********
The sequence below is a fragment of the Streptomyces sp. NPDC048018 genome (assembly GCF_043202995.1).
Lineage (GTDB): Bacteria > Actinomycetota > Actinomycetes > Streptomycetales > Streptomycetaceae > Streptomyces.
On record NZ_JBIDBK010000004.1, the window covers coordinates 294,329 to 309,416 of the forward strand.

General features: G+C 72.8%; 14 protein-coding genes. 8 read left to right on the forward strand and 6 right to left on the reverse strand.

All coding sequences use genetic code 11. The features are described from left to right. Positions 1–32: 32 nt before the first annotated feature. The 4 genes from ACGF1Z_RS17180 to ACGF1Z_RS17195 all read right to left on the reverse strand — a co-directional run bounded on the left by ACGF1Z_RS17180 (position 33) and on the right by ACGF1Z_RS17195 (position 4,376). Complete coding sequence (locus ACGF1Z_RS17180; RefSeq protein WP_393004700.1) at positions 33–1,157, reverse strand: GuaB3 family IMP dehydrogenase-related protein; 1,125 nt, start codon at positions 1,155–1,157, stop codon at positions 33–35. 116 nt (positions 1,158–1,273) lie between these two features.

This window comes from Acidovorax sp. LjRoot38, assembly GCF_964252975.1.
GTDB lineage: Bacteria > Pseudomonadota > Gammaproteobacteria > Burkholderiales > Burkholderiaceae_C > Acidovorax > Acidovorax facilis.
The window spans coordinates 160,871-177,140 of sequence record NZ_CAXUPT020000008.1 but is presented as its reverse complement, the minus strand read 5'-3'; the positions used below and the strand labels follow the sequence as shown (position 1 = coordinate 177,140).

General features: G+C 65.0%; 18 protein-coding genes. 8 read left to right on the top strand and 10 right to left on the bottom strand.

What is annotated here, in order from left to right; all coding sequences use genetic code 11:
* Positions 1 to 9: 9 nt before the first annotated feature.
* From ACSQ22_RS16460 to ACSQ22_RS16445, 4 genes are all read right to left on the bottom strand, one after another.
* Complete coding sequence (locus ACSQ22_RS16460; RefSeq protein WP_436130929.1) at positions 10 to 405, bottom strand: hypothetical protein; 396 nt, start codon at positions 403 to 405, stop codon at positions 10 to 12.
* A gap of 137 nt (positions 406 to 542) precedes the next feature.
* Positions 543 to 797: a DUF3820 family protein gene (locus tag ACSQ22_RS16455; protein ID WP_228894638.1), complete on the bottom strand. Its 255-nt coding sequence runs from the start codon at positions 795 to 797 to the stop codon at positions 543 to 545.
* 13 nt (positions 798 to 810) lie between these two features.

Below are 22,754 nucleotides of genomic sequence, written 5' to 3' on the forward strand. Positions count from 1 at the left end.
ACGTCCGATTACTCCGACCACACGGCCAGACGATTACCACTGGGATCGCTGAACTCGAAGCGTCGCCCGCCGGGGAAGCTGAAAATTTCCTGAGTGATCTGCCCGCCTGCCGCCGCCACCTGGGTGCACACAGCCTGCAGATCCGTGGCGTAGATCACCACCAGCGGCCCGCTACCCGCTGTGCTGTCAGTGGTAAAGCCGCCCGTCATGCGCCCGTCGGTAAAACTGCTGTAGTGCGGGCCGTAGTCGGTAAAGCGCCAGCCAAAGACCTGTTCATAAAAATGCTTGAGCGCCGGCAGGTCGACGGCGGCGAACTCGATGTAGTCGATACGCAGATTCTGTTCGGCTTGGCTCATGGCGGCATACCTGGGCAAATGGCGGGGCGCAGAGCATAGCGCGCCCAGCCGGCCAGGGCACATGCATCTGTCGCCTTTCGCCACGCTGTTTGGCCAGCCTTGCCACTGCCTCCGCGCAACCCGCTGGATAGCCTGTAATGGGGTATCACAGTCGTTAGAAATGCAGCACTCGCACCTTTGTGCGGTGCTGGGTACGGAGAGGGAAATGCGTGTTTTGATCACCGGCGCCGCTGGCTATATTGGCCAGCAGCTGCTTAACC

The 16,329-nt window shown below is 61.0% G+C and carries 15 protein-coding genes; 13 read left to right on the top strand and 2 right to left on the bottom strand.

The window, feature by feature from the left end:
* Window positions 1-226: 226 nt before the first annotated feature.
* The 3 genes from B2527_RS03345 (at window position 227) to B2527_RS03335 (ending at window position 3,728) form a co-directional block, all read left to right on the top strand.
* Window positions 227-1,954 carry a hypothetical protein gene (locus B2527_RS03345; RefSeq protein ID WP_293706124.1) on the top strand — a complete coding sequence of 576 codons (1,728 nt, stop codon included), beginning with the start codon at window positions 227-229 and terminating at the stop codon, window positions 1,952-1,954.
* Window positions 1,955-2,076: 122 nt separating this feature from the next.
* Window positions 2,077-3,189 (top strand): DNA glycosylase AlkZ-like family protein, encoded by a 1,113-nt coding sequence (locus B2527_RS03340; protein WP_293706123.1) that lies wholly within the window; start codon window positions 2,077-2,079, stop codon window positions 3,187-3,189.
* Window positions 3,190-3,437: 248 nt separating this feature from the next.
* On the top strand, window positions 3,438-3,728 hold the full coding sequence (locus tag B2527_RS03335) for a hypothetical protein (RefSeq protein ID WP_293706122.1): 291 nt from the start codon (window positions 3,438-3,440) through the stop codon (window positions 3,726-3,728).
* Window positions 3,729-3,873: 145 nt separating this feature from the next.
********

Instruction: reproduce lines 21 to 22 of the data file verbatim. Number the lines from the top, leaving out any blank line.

* Window positions 1-226: 226 nt before the first annotated feature.
* The 3 genes from B2527_RS03345 (at window position 227) to B2527_RS03335 (ending at window position 3,728) form a co-directional block, all read left to right on the top strand.